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Grand Canyon University’s innovative doctoral degree programs prepare learners for leadership roles in their professions, communities and society. Our dynamic online learning community, integrated dissertation process, wealth of resources and collaborative environment support a successful and meaningful doctoral journey. We believe earning a doctoral degree is a journey and similar to climbing a mountain—challenging, invigorating and completely rewarding when you reach the top. Our goal is to help you conquer your own mountain and succeed on your doctoral journey. Readers of The Doctoral Journey blog, presented by the College of Doctoral Studies, will find resourceful and knowledgeable posts regarding the doctoral process, research best practices and dissertation tips among other topics from GCU’s doctoral faculty.
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Plan Your Work, and Work Your Plan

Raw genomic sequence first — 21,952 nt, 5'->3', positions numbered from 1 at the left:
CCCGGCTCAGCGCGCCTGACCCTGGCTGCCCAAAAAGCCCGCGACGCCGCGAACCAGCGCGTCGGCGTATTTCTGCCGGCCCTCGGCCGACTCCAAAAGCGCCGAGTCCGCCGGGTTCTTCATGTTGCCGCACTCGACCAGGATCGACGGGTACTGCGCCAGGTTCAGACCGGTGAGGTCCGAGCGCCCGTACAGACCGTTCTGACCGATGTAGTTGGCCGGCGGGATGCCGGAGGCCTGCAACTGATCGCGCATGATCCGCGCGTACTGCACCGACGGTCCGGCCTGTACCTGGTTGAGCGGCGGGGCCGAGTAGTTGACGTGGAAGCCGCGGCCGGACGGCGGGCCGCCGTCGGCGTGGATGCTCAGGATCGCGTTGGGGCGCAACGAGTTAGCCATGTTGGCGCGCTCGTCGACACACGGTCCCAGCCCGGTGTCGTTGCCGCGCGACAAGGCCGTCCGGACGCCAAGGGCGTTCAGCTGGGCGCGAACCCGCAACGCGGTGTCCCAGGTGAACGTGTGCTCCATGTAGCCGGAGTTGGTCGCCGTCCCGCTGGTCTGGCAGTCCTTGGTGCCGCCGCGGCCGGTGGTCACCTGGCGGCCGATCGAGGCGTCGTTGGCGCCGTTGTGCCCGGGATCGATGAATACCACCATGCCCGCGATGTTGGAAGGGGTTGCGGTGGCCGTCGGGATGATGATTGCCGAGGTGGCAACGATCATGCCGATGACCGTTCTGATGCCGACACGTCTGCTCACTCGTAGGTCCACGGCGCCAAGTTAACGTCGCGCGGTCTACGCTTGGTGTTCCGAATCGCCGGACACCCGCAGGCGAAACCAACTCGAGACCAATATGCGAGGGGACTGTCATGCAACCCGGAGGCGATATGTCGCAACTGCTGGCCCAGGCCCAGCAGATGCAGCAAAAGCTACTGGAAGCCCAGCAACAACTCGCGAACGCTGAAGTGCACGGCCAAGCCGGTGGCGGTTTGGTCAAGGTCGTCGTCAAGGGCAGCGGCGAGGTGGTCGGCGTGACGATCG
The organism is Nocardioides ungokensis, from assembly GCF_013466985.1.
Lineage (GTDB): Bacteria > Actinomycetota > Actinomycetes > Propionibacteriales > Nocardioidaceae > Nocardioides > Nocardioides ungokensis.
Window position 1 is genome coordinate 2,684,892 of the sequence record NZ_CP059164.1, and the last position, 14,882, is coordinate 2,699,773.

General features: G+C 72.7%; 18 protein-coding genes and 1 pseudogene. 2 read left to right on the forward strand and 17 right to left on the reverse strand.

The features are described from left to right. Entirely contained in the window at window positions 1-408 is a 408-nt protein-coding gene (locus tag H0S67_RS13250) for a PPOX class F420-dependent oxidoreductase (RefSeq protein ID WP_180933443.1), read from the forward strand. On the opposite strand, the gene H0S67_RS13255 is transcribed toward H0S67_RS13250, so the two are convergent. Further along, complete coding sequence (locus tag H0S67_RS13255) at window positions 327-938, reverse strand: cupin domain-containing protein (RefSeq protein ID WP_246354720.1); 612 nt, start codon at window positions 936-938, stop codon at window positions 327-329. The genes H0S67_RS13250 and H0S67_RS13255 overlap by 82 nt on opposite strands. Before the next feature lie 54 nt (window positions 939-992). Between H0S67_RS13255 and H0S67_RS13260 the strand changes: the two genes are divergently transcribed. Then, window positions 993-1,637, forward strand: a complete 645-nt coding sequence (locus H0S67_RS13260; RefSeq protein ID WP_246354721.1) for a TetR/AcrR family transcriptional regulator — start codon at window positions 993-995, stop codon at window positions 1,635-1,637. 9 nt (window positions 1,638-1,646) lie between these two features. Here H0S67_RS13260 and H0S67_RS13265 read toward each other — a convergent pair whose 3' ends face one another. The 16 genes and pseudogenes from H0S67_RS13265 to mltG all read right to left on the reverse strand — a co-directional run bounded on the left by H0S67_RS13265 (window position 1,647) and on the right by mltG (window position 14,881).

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A woman making plans at her home desk

By Kathleen Laity, PhD
Office of Dissertations Senior Research Specialist, College of Doctoral Studies

Perhaps you heard it in the military as I did: Plan your work, and work your plan.

It’s been in use a long time and in a number of different settings. The advice speaks to taking on a project of any size, from cleaning your house to writing a dissertation.

Planning your work includes what’s to be done, the sequence in which to do it and most importantly how to do it.  The rest is execution.